Feature

Staff surfing can damage your business

The issue of staff abuse of corporate Internet facilities is now firmly on the IT agenda, writes Julia Vowler. From an employer's perspective there are three dangers, argues John Carrington, chief executive of corporate Web management firm Websense.

The first is that staff who are spending time using the Internet for their own purposes are not working. Lost productivity can become quite significant.
Websense's Web@Work survey of 800 employees across Europe, published last month, showed that 41% of staff use the Internet for private purposes for more than three hours a week. Fifty-two per cent admitted to booking holidays, 41% surfed for education or their hobby and 27% watched sport and used it for shopping.
Some employees use the Net to gamble while others run their e-businesses off the backs of their employers' IT infrastructures.
Ninety per cent of respondents admitted that using the Internet can become addictive.
The impact of all this surfing is also felt on the network. Carrington warns that, with video streaming increasingly common, it can take up a significant amount of bandwidth.
Ironically, it is usually precisely because companies are geared up for large bandwidth, compared with home set-ups, that people prefer to do their movie-trailer watching at work.
If corporate bandwidth is diverted to non-productive uses, says Carrington, other legitimate users can suffer.
"Downloading high bandwidth streaming has a detrimental effect [on network performance] and IT starts getting complaints," he says.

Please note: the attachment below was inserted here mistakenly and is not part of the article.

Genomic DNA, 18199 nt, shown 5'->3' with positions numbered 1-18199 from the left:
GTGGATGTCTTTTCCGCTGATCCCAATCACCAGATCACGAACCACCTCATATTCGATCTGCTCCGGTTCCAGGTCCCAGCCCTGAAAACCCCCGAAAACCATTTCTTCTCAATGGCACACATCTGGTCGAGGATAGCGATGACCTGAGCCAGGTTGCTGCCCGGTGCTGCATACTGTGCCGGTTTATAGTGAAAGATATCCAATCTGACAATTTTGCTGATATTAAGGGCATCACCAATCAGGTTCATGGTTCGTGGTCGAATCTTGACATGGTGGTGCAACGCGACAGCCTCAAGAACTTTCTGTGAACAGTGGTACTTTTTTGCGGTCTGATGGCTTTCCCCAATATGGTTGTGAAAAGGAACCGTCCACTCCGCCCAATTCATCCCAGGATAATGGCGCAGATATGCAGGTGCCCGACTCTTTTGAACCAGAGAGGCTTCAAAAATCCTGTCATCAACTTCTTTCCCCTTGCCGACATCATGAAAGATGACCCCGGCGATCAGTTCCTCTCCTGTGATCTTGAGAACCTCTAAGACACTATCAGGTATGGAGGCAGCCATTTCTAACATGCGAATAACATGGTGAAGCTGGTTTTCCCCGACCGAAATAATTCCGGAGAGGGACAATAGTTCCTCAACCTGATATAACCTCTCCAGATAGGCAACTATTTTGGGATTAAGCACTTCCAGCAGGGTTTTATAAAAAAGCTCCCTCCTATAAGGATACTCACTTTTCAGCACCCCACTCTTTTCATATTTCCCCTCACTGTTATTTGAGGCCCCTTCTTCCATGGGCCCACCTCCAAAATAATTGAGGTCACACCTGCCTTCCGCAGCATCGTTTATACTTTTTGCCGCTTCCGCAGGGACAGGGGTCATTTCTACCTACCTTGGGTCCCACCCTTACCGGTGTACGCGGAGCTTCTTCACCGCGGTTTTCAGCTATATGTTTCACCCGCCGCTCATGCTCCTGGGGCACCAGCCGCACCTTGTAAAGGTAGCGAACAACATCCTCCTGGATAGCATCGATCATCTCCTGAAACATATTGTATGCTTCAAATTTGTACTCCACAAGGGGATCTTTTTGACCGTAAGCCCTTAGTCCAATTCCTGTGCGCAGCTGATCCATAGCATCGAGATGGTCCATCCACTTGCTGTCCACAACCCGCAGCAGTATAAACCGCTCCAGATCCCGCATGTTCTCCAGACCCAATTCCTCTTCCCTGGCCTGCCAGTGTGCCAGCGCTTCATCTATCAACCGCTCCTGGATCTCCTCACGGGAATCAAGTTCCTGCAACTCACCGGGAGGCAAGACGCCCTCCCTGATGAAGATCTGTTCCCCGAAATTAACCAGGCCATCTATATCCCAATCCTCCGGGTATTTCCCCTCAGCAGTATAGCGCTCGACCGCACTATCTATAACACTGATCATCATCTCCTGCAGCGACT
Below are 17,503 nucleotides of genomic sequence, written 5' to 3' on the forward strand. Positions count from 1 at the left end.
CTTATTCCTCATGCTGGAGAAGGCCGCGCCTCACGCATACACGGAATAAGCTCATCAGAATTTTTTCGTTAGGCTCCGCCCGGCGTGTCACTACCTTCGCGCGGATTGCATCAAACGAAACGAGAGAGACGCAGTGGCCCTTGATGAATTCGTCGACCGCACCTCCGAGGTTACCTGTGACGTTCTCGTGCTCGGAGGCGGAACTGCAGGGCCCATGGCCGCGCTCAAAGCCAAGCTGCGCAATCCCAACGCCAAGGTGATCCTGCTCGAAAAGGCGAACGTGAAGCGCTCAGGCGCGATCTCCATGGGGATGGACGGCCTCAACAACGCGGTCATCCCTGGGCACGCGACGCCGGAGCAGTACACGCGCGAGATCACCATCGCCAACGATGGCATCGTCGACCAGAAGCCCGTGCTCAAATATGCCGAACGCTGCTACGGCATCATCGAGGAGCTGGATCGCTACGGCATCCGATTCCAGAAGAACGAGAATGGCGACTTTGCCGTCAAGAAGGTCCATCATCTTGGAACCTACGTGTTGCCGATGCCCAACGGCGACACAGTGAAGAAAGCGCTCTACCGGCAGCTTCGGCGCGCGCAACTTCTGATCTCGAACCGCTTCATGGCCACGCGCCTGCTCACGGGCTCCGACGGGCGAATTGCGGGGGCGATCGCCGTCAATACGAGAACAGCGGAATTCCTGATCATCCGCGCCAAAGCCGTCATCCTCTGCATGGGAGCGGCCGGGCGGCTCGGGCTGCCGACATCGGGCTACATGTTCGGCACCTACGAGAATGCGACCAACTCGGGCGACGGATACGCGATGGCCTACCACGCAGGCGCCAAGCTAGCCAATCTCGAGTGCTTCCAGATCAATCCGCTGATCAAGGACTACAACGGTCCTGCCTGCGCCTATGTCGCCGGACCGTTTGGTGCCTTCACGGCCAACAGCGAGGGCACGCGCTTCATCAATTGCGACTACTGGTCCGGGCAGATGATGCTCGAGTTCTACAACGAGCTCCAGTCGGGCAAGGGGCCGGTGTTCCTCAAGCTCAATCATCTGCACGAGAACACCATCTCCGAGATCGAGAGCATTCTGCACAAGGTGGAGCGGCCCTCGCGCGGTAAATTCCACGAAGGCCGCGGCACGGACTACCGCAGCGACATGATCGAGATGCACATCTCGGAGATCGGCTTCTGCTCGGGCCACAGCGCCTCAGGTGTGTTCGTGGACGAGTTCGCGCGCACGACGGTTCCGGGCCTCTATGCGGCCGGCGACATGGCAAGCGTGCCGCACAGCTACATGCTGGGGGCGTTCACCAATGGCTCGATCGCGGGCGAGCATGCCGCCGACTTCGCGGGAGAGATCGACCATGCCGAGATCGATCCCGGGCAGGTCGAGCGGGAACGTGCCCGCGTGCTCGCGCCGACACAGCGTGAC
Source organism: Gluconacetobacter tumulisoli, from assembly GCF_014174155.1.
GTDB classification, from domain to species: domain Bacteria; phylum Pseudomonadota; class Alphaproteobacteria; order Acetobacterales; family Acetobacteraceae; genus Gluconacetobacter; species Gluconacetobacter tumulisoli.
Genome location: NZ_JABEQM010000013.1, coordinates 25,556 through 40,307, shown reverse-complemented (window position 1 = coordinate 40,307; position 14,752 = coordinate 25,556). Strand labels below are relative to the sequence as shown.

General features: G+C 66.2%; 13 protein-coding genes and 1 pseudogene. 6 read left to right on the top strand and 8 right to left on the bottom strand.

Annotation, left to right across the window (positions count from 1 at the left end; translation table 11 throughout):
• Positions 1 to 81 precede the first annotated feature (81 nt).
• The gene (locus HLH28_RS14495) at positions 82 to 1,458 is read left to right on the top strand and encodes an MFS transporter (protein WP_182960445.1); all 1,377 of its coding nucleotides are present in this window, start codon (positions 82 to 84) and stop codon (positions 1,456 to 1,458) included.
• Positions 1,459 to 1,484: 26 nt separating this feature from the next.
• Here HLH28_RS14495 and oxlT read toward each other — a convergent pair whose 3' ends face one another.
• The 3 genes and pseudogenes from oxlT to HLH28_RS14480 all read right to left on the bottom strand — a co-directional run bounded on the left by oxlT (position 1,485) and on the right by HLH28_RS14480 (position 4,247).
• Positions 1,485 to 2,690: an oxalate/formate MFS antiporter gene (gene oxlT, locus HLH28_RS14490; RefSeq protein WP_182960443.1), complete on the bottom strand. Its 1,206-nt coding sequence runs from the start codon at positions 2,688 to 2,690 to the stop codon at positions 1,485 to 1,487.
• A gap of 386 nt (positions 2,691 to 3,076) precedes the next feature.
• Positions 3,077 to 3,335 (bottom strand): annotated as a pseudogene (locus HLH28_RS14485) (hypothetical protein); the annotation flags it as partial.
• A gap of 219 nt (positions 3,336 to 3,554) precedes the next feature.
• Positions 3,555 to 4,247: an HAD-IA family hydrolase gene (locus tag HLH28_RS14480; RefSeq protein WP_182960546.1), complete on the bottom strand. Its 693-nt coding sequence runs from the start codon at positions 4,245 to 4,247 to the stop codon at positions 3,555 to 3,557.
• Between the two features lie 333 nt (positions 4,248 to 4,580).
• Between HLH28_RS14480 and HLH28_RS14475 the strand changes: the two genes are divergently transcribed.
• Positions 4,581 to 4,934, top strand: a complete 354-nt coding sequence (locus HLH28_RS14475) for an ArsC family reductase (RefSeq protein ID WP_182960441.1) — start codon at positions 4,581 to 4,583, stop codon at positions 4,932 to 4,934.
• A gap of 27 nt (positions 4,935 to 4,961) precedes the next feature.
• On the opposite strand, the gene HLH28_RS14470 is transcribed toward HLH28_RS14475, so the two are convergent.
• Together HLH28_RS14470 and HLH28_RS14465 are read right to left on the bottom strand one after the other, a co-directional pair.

The final danger from surfing on company time is more indirect, but just as real. If staff are using work Internet facilities to download illegal material, such as pornographic, racist or terrorist material, then the company has to beware that it may be implicated in such criminal activities.
In the US, companies are being sued by their employees for creating a hostile workplace.
What, then, should the prudent IT director do about Web abuse in the workplace? Carrington advises, "They have to look at the business objectives when it comes to how stringent the corporate Internet access policy is going to be so that IT can be in sync with the company's goals.
"IT has to look at ways to cut the cost [of Web abuse] and increase productivity, having recognised how critical it has become."

But don't make things too draconian. Internet access policies should be both workable and acceptable - nearly three quarters of the survey's respondents said not only that they thought it reasonable for Internet access to be managed, but they also said they thought it was reasonable to have leisure access in breaks and outside office hours.

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This was first published in May 2001

 

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